CLINT EASTWOOD: You know it’s just time, and time goes on. Maybe it’s because I’m spending more time behind the camera and not concerned with films projects that demand my presence and so I’m relieved of that and I can sort of go ahead and worry about what everybody else is doing. And uh, it’s just a matter of growing up. And you never stop growing up. If you do then you would not be at the enjoyable part of your life. The reason life is enjoyable to me is that I learn something new every day hopefully about myself about other people, other actors, watching other people perform is very exciting for me.
Q: Did any of you ever have a near death experience?
TOM HANKS: I’m a pussy man! I haven't done anything that’s like, near death, I mean, you know. Once I had to swim in an open ocean in Castaway, ohh ahh ah jeepers, ah crazy! No I haven’t experienced anything remotely like this… I mean, when I was in high school, maybe I almost smashed in the back of a bus on a motorcycle or something like that. But yeah, no not even remotely like that. I think there's five roles for us in real life: You can either be a hero, villain, coward or bystander. I’m the bystander. [laughter]
Q: American culture is a lot about heroism and we’re so quick to call everybody a ‘hero’ So what’s your thoughts on heroism and professionalism?
CLINT EASTWOOD:I agree. I think we are in a different uh, certainly different from when I grew up. You thought of heros, you thought of somebody like, Audrey Murphy, somebody who done something who was above and beyond the norm in certain situations, in his work kind of thing. But uh yea, we are creating, and I think everybody is all sort of in this politically correct thing now we have where everybody has to win a prize you know all the little boys in the class has to go home with first place trophy and so now we’re making everybody, well you know, every soldier, some of them were clerk typists, and a lot of things other than riffle men. So, they don’t get the chance to be heroes but they are very important people. The very use of the word hero is a little bit over done. I don’t think someone somebody who does a little extra, beyond what’s to be expected.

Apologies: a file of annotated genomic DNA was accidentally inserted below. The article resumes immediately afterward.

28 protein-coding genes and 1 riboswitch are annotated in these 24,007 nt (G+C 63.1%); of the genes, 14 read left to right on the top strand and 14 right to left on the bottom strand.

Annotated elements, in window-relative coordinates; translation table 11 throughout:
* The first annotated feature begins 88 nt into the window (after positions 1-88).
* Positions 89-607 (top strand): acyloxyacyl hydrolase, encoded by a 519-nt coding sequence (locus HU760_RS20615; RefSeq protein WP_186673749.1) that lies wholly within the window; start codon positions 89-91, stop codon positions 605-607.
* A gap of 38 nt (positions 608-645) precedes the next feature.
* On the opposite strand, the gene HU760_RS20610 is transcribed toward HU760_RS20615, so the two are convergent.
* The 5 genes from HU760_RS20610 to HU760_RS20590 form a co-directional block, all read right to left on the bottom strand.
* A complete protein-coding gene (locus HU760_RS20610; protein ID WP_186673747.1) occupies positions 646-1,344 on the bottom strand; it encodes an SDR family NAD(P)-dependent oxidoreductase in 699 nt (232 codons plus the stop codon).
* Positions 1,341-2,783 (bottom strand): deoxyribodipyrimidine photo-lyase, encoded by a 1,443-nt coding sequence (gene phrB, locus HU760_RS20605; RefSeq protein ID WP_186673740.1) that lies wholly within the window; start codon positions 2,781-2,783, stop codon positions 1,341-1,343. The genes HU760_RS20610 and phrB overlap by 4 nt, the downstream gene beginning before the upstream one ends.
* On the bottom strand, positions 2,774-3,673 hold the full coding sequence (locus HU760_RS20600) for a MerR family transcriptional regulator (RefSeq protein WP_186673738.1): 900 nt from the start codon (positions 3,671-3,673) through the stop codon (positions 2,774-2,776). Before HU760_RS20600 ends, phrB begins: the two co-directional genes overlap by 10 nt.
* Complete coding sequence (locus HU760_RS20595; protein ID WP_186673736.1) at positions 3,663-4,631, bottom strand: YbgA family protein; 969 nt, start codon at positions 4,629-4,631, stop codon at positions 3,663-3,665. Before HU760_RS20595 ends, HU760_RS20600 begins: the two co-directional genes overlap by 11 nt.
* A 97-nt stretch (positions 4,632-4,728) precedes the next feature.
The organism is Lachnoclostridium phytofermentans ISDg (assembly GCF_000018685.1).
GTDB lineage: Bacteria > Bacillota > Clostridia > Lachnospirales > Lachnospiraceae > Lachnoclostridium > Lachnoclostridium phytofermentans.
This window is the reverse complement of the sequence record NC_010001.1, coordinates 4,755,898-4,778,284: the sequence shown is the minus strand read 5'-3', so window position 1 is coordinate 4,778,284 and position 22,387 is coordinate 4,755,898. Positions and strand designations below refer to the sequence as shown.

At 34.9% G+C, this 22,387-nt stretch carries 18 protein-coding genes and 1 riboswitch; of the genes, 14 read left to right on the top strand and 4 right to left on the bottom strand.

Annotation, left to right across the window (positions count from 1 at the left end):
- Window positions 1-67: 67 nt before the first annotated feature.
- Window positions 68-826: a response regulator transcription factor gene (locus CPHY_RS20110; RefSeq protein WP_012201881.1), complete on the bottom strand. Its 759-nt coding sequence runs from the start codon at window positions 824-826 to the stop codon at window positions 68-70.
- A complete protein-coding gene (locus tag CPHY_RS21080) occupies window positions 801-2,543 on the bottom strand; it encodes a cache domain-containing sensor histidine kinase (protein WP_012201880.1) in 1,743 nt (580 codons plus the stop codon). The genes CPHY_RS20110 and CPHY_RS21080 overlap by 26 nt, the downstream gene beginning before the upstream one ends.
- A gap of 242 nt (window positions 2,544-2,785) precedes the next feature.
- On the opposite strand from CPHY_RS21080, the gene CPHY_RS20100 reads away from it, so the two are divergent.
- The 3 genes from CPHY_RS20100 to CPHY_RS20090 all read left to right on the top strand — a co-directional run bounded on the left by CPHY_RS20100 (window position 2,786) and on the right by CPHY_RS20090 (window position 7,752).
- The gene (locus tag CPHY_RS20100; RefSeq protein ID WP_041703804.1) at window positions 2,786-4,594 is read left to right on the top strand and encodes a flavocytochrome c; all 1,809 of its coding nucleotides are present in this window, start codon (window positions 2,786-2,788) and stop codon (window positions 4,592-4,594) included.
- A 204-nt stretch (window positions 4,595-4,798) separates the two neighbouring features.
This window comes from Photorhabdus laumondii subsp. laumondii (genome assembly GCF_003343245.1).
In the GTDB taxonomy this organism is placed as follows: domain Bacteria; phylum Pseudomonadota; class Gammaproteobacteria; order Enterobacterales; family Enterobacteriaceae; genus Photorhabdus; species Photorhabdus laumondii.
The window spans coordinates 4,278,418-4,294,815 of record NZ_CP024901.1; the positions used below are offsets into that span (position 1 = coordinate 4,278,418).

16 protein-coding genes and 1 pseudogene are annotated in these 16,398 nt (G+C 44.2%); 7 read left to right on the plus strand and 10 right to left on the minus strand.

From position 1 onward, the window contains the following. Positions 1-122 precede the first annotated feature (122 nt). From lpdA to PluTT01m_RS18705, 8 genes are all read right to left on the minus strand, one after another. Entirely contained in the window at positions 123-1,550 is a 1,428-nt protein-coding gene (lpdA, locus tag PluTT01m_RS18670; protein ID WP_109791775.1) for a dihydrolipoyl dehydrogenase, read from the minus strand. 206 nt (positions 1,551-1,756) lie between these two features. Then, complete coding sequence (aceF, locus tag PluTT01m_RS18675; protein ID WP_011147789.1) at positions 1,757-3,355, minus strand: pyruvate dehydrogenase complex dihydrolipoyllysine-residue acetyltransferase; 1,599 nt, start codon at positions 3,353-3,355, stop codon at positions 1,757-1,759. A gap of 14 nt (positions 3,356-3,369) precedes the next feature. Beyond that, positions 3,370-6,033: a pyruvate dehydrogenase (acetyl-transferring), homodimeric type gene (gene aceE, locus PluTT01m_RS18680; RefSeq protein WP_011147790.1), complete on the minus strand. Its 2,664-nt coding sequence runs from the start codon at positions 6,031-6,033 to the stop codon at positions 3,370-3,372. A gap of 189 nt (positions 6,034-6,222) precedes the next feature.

Q: Knowing the skill to fly a machine, did that give a different appreciation of Sully’s achievements there?
CLINT EASTWOOD: Yeah, and Sully… Aviation is very exacting. In other words, when you go to fly everyday, you check the plane out, you check everything. It would be like you got in your car every morning. And you check the lugs on every wheel, and check the gasoline thing, you’d check under the hood, tons of different deals. But a car, we don’t care if the wheel’s half off, as long as we get there by the skin of the teeth. In aviation, you just don’t do that. You need an exacting person. Someone who's really good with detail and who knows and lives by the rules. And Sully is that kind of guy. He lived by the rules and making decision about uh, landing the Hudson because he’d been through training and he did not imagine himself doing that before, I don’t think. He might have thought about it in some time in his life. All of a sudden you have to think about a lot of things happen in very few seconds. And uh, that’s the whole story is about. Whether do you or do you not?
Q: As a director of this movie, did that help you to understand, you know, what these 155 people went through emotionally, even better? Because of that experience?
CLINT EASTWOOD: I think it did. But I clearly haven't thought that much about it. In recent years, when this project came up I went back and thought about it a little bit but it was a little bit different because I wasn't with a group of people. I was just a passenger in a lone spot in a plane and I didn’t have to react off of anybody else. And I never knew what the pilot was doing, i was just guessing that he was gonna do a water landing. If he had bailed out and left me there I’d been in bad trouble. But fortunately he did the right thing and waited for me. And uh, it was an experience. It was different. But at the same token, it gives you an idea where you get to that moment where you’re still “ this is it” some people live through this and some people don't. And that was all I thought about. And fortunately when I got in the water, I felt better.